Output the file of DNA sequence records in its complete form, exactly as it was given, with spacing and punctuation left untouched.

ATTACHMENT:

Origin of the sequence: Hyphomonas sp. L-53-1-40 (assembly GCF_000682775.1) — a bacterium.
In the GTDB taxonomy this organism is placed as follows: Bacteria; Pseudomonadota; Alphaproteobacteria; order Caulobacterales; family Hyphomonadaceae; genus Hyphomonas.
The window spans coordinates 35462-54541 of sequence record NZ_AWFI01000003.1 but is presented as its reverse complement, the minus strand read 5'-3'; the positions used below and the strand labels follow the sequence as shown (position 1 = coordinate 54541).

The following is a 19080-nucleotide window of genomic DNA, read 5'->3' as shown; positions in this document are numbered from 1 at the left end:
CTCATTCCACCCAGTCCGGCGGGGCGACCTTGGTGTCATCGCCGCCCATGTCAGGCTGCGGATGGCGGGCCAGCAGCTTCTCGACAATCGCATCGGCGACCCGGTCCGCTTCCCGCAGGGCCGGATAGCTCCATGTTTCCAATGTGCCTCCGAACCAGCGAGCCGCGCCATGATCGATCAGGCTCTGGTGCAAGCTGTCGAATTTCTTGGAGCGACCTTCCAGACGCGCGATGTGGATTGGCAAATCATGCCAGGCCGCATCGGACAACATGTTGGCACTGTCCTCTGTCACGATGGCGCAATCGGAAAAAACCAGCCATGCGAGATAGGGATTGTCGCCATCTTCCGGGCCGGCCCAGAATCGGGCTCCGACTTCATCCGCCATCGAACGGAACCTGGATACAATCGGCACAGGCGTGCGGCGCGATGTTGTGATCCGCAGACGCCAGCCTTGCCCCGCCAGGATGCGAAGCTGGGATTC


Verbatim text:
Origin of the sequence: Hyphomonas sp. L-53-1-40 (assembly GCF_000682775.1) — a bacterium.
In the GTDB taxonomy this organism is placed as follows: Bacteria; Pseudomonadota; Alphaproteobacteria; order Caulobacterales; family Hyphomonadaceae; genus Hyphomonas.
The window spans coordinates 35462-54541 of sequence record NZ_AWFI01000003.1 but is presented as its reverse complement, the minus strand read 5'-3'; the positions used below and the strand labels follow the sequence as shown (position 1 = coordinate 54541).

The following is a 19080-nucleotide window of genomic DNA, read 5'->3' as shown; positions in this document are numbered from 1 at the left end:
CTCATTCCACCCAGTCCGGCGGGGCGACCTTGGTGTCATCGCCGCCCATGTCAGGCTGCGGATGGCGGGCCAGCAGCTTCTCGACAATCGCATCGGCGACCCGGTCCGCTTCCCGCAGGGCCGGATAGCTCCATGTTTCCAATGTGCCTCCGAACCAGCGAGCCGCGCCATGATCGATCAGGCTCTGGTGCAAGCTGTCGAATTTCTTGGAGCGACCTTCCAGACGCGCGATGTGGATTGGCAAATCATGCCAGGCCGCATCGGACAACATGTTGGCACTGTCCTCTGTCACGATGGCGCAATCGGAAAAAACCAGCCATGCGAGATAGGGATTGTCGCCATCTTCCGGGCCGGCCCAGAATCGGGCTCCGACTTCATCCGCCATCGAACGGAACCTGGATACAATCGGCACAGGCGTGCGGCGCGATGTTGTGATCCGCAGACGCCAGCCTTGCCCCGCCAGGATGCGAAGCTGGGATTC